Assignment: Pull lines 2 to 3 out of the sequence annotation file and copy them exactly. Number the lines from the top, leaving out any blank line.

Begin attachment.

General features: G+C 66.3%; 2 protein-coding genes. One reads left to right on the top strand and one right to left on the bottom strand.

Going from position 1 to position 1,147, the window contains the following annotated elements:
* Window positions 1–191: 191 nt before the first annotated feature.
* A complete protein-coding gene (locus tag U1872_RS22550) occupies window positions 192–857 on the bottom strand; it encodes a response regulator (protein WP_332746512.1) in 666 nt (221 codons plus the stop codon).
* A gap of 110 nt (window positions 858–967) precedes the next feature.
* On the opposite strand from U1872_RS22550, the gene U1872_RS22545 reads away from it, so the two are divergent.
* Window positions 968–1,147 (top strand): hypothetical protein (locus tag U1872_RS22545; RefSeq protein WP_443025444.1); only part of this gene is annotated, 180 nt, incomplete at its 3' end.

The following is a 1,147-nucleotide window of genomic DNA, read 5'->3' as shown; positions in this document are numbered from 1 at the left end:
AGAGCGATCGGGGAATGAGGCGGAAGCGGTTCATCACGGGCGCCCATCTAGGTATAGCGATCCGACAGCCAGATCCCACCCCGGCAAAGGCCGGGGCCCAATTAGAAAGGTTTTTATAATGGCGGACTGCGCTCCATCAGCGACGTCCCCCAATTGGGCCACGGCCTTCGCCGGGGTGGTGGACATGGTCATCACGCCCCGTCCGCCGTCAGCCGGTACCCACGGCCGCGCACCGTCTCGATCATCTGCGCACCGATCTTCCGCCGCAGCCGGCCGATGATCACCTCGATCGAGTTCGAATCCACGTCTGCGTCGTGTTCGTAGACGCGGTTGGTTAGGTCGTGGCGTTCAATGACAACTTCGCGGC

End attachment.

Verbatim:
Going from position 1 to position 1,147, the window contains the following annotated elements:
* Window positions 1–191: 191 nt before the first annotated feature.